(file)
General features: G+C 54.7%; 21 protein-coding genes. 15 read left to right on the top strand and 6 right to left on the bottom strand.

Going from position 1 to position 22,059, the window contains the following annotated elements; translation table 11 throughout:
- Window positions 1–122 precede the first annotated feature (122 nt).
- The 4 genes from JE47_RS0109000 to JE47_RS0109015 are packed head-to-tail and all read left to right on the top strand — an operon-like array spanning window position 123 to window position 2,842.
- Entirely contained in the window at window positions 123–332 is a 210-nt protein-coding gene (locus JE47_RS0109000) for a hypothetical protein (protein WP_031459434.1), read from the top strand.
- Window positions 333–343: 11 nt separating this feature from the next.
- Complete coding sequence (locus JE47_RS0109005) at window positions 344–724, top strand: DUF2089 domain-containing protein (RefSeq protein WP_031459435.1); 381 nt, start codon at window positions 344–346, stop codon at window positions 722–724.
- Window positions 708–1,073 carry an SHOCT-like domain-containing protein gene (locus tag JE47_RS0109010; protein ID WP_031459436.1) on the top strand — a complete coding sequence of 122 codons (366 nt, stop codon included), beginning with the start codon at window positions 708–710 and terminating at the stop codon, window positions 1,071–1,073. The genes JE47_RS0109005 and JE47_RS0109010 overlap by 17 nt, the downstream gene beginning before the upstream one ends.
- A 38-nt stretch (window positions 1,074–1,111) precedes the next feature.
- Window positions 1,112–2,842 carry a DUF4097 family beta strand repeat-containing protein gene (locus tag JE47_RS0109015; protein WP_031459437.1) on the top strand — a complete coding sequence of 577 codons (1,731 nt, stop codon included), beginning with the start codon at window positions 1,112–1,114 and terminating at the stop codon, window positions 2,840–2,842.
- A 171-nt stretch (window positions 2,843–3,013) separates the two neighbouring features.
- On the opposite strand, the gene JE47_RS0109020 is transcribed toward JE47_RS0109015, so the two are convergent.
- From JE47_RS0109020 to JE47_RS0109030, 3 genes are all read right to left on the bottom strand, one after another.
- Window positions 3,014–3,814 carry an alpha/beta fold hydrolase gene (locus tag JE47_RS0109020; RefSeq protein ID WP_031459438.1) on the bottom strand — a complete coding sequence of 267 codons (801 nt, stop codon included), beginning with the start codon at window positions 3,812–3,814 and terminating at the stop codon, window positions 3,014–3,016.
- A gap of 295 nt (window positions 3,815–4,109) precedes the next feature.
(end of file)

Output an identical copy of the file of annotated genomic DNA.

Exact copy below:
General features: G+C 54.7%; 21 protein-coding genes. 15 read left to right on the top strand and 6 right to left on the bottom strand.

Going from position 1 to position 22,059, the window contains the following annotated elements; translation table 11 throughout:
- Window positions 1–122 precede the first annotated feature (122 nt).
- The 4 genes from JE47_RS0109000 to JE47_RS0109015 are packed head-to-tail and all read left to right on the top strand — an operon-like array spanning window position 123 to window position 2,842.
- Entirely contained in the window at window positions 123–332 is a 210-nt protein-coding gene (locus JE47_RS0109000) for a hypothetical protein (protein WP_031459434.1), read from the top strand.
- Window positions 333–343: 11 nt separating this feature from the next.
- Complete coding sequence (locus JE47_RS0109005) at window positions 344–724, top strand: DUF2089 domain-containing protein (RefSeq protein WP_031459435.1); 381 nt, start codon at window positions 344–346, stop codon at window positions 722–724.
- Window positions 708–1,073 carry an SHOCT-like domain-containing protein gene (locus tag JE47_RS0109010; protein ID WP_031459436.1) on the top strand — a complete coding sequence of 122 codons (366 nt, stop codon included), beginning with the start codon at window positions 708–710 and terminating at the stop codon, window positions 1,071–1,073. The genes JE47_RS0109005 and JE47_RS0109010 overlap by 17 nt, the downstream gene beginning before the upstream one ends.
- A 38-nt stretch (window positions 1,074–1,111) precedes the next feature.
- Window positions 1,112–2,842 carry a DUF4097 family beta strand repeat-containing protein gene (locus tag JE47_RS0109015; protein WP_031459437.1) on the top strand — a complete coding sequence of 577 codons (1,731 nt, stop codon included), beginning with the start codon at window positions 1,112–1,114 and terminating at the stop codon, window positions 2,840–2,842.
- A 171-nt stretch (window positions 2,843–3,013) separates the two neighbouring features.
- On the opposite strand, the gene JE47_RS0109020 is transcribed toward JE47_RS0109015, so the two are convergent.
- From JE47_RS0109020 to JE47_RS0109030, 3 genes are all read right to left on the bottom strand, one after another.
- Window positions 3,014–3,814 carry an alpha/beta fold hydrolase gene (locus tag JE47_RS0109020; RefSeq protein ID WP_031459438.1) on the bottom strand — a complete coding sequence of 267 codons (801 nt, stop codon included), beginning with the start codon at window positions 3,812–3,814 and terminating at the stop codon, window positions 3,014–3,016.
- A gap of 295 nt (window positions 3,815–4,109) precedes the next feature.